If There Were No Benny Cemoli
Scampering across the unplowed field the three boys shouted as they saw the ship: it had landed, all right, just where they expected, and they were the first to reach it.
“Hey, that’s the biggest I ever saw!” Panting, the first boy halted. “That’s not from Mars; that’s from farther. It’s from all the way out, I know it is.” He became silent and afraid as he saw the size of it. And then looking up into the sky he realized that an armada had arrived, exactly as everyone had expected. “We better go tell,” he said to his companions.
Back on the ridge, John LeConte stood by his steam-powered chauffeur-driven limousine, impatiently waiting for the boiler to warm. Kids got there first, he said to himself with anger. Whereas I’m supposed to. And the children were ragged; they were merely farm boys.
“Is the phone working today?” LeConte asked his secretary.
Glancing at his clipboard, Mr. Fall said, “Yes, sir. Shall I put through a message to Oklahoma City?” He was the skinniest employee ever assigned to LeConte’s office. The man evidently took nothing for himself, was positively uninterested in food. And he was efficient.
LeConte murmured, “The immigration people ought to hear about this outrage.”
He sighed. It had all gone wrong. The armada from Proxima Centauri had after ten years arrived and none of the early-warning devices had detected it in advance of its landing. Now Oklahoma City would have to deal with the outsiders here on home ground – a psychological disadvantage which LeConte felt keenly.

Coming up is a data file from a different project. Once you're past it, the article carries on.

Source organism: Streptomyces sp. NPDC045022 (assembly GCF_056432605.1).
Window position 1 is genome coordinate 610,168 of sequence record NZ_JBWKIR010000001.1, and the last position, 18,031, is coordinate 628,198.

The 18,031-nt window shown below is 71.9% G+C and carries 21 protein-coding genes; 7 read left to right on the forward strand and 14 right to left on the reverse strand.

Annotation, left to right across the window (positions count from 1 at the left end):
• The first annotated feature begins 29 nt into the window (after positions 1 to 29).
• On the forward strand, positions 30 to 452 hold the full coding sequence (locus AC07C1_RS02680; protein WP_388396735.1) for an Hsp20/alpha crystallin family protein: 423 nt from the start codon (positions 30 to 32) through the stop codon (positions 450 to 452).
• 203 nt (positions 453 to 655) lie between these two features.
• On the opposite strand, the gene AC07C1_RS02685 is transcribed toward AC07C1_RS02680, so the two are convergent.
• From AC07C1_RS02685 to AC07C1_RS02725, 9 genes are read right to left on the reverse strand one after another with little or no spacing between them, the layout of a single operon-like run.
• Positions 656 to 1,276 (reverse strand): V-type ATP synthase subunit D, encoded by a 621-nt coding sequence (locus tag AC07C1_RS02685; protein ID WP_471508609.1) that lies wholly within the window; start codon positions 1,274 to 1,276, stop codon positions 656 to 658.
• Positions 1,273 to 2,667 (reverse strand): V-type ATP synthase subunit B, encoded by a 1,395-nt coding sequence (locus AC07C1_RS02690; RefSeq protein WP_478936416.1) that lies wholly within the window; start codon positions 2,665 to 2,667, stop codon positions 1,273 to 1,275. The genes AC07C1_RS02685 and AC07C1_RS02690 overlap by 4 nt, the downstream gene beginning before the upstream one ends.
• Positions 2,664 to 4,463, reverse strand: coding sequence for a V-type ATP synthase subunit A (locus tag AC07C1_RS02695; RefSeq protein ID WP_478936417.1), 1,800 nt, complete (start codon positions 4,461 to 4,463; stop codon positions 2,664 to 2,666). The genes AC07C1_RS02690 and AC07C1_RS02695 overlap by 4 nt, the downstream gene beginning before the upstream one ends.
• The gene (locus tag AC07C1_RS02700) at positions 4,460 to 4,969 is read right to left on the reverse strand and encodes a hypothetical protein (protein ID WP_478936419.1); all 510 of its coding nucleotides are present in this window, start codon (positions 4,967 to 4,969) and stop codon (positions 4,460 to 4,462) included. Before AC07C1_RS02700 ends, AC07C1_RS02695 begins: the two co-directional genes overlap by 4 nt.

Look at the equipment they’ve got, he thought as he watched the commercial ships of the flotilla begin to lower their cargos. Why, hell, they make us look like provincials. He wished that his official car did not need twenty minutes to warm up; he wished –
wished that CURB did not exist.
Centaurus Urban Renewal Bureau, a do-gooding body unfortunately vested with enormous inter-system authority. It had been informed of the Misadventure back in 2170 and had started into space like a phototropic organism, sensitive to the mere physical light created by the hydrogen-bomb explosions. But LeConte knew better than that. Actually the governing organizations in the Centaurian system knew many details of the tragedy because they had been in radio contact with other planets of the Sol system. Little of the native forms on Earth had survived. He himself was from Mars; he had headed a relief mission seven years ago, had decided to stay because there were so many opportunities here on Earth, conditions being what they were…
This is all very difficult, he said to himself as he stood waiting for his steam-powered car to warm. We got here first, but CURB does outrank us; we must face that awkward fact. In my opinion, we’ve done a good job of rebuilding. Of course, it isn ‘t like it was before… but ten years is not long. Give us another twenty and we’ll have the trains running again. And our recent road-building bonds sold quite successfully, in fact were oversubscribed.
“Call for you, sir, from Oklahoma City,” Mr. Fall said, holding out the receiver of the portable field-phone.
“Ultimate Representative in the Field John LeConte, here,” LeConte said into it loudly. “Go ahead; I say go ahead.”
“This is Party Headquarters,” the dry official voice at the other end came faintly, mixed with static, in his ear. “We’ve received reports from dozens of alert citizens in Western Oklahoma and Texas of an immense – “